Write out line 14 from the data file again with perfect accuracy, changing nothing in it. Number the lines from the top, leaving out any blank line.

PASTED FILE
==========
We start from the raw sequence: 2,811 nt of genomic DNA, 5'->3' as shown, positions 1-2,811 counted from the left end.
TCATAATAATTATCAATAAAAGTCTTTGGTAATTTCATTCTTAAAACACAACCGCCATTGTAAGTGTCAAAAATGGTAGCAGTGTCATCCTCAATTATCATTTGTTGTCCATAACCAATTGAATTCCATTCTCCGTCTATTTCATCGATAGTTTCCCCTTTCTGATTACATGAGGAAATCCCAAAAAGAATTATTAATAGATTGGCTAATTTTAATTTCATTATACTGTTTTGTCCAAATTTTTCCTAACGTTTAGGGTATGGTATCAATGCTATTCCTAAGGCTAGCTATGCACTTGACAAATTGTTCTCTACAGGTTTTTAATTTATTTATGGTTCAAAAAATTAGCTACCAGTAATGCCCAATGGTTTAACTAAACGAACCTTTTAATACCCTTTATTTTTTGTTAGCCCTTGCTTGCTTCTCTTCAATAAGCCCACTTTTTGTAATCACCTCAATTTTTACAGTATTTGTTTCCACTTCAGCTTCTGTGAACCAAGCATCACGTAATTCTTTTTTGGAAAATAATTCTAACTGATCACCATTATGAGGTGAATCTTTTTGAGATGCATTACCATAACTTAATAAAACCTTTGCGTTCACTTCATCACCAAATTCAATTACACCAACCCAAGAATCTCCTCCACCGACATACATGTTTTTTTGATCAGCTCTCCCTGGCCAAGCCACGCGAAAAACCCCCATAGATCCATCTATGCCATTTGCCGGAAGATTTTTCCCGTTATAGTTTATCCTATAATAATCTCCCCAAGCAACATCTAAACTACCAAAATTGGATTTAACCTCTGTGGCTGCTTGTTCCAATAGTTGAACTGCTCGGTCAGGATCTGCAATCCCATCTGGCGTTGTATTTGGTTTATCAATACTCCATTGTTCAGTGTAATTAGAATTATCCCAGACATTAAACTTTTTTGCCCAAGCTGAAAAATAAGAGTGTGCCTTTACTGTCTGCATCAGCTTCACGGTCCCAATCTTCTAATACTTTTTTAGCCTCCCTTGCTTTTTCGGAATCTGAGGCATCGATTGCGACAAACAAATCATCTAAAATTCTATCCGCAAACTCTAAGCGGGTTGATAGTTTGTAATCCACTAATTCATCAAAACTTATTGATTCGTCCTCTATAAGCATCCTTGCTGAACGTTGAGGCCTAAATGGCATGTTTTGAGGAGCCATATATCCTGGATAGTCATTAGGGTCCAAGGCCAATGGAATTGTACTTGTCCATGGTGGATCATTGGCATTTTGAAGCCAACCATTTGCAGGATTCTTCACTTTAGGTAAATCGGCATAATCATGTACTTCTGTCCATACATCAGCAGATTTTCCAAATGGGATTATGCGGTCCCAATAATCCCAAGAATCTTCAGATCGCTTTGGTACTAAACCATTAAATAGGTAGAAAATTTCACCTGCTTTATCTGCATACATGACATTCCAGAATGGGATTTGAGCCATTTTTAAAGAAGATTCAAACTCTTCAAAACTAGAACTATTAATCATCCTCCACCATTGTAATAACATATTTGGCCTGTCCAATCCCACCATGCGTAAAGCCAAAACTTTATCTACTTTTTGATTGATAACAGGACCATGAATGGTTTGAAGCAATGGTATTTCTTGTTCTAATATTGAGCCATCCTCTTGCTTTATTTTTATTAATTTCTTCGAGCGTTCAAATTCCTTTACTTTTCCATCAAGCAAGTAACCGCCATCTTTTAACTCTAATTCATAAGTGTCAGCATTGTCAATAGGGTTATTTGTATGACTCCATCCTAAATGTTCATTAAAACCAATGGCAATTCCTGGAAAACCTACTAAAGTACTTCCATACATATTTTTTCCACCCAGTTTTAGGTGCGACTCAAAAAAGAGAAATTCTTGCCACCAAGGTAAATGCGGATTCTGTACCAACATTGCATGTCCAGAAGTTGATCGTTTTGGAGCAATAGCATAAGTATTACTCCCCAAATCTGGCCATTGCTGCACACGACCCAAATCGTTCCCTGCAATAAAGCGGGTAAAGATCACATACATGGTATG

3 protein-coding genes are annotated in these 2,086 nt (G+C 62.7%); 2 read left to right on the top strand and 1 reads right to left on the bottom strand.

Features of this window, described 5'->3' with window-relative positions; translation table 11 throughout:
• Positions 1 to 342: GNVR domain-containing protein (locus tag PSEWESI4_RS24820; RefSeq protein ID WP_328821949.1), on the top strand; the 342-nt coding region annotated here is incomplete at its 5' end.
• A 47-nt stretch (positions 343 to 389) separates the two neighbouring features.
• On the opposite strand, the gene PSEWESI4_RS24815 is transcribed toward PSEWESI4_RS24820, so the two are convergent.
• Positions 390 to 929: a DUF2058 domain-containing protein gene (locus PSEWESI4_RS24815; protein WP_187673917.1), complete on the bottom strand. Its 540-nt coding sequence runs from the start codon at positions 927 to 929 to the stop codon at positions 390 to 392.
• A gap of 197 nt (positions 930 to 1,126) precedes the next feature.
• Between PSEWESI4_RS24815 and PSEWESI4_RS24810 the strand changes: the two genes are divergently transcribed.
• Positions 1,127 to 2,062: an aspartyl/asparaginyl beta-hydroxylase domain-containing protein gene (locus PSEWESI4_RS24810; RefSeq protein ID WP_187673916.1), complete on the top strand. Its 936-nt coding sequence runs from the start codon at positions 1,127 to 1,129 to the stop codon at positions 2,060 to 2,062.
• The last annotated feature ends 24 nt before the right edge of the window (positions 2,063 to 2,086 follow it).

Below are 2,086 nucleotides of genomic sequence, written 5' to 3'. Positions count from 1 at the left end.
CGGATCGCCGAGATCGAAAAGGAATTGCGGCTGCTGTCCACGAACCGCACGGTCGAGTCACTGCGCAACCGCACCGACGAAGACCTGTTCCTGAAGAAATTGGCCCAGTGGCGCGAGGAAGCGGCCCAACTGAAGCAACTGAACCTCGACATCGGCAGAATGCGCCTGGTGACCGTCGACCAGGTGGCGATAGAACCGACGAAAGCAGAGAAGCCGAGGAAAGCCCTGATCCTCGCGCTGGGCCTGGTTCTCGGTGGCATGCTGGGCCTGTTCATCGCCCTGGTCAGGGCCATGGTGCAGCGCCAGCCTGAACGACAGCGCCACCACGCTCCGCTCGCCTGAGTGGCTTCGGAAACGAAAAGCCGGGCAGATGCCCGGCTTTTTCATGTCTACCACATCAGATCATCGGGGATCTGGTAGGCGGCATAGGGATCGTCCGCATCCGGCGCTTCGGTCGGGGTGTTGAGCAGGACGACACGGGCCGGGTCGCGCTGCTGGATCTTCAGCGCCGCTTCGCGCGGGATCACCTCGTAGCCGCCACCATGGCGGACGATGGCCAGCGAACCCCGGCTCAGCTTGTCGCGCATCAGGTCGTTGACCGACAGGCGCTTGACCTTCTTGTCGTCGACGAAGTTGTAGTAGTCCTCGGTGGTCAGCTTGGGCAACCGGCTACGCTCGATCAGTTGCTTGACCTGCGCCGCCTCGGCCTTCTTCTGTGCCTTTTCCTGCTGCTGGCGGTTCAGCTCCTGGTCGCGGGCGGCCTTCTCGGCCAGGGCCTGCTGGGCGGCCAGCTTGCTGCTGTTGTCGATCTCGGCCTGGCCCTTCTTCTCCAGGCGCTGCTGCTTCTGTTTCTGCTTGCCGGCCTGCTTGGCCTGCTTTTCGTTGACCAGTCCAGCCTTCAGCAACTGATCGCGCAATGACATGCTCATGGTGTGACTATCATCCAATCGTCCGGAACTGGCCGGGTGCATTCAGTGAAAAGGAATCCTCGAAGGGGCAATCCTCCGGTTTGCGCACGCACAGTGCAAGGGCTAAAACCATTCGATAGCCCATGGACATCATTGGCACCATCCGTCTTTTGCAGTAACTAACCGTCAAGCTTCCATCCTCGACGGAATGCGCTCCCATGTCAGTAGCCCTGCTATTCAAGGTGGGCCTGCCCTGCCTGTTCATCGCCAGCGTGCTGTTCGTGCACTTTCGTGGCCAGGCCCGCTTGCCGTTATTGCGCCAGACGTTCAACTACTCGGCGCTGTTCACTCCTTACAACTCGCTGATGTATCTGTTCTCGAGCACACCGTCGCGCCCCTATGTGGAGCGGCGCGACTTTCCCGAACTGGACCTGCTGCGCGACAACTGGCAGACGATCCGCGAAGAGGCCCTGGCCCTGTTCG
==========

CGGATCGCCGAGATCGAAAAGGAATTGCGGCTGCTGTCCACGAACCGCACGGTCGAGTCACTGCGCAACCGCACCGACGAAGACCTGTTCCTGAAGAAATTGGCCCAGTGGCGCGAGGAAGCGGCCCAACTGAAGCAACTGAACCTCGACATCGGCAGAATGCGCCTGGTGACCGTCGACCAGGTGGCGATAGAACCGACGAAAGCAGAGAAGCCGAGGAAAGCCCTGATCCTCGCGCTGGGCCTGGTTCTCGGTGGCATGCTGGGCCTGTTCATCGCCCTGGTCAGGGCCATGGTGCAGCGCCAGCCTGAACGACAGCGCCACCACGCTCCGCTCGCCTGAGTGGCTTCGGAAACGAAAAGCCGGGCAGATGCCCGGCTTTTTCATGTCTACCACATCAGATCATCGGGGATCTGGTAGGCGGCATAGGGATCGTCCGCATCCGGCGCTTCGGTCGGGGTGTTGAGCAGGACGACACGGGCCGGGTCGCGCTGCTGGATCTTCAGCGCCGCTTCGCGCGGGATCACCTCGTAGCCGCCACCATGGCGGACGATGGCCAGCGAACCCCGGCTCAGCTTGTCGCGCATCAGGTCGTTGACCGACAGGCGCTTGACCTTCTTGTCGTCGACGAAGTTGTAGTAGTCCTCGGTGGTCAGCTTGGGCAACCGGCTACGCTCGATCAGTTGCTTGACCTGCGCCGCCTCGGCCTTCTTCTGTGCCTTTTCCTGCTGCTGGCGGTTCAGCTCCTGGTCGCGGGCGGCCTTCTCGGCCAGGGCCTGCTGGGCGGCCAGCTTGCTGCTGTTGTCGATCTCGGCCTGGCCCTTCTTCTCCAGGCGCTGCTGCTTCTGTTTCTGCTTGCCGGCCTGCTTGGCCTGCTTTTCGTTGACCAGTCCAGCCTTCAGCAACTGATCGCGCAATGACATGCTCATGGTGTGACTATCATCCAATCGTCCGGAACTGGCCGGGTGCATTCAGTGAAAAGGAATCCTCGAAGGGGCAATCCTCCGGTTTGCGCACGCACAGTGCAAGGGCTAAAACCATTCGATAGCCCATGGACATCATTGGCACCATCCGTCTTTTGCAGTAACTAACCGTCAAGCTTCCATCCTCGACGGAATGCGCTCCCATGTCAGTAGCCCTGCTATTCAAGGTGGGCCTGCCCTGCCTGTTCATCGCCAGCGTGCTGTTCGTGCACTTTCGTGGCCAGGCCCGCTTGCCGTTATTGCGCCAGACGTTCAACTACTCGGCGCTGTTCACTCCTTACAACTCGCTGATGTATCTGTTCTCGAGCACACCGTCGCGCCCCTATGTGGAGCGGCGCGACTTTCCCGAACTGGACCTGCTGCGCGACAACTGGCAGACGATCCGCGAAGAGGCCCTGGCCCTGTTCG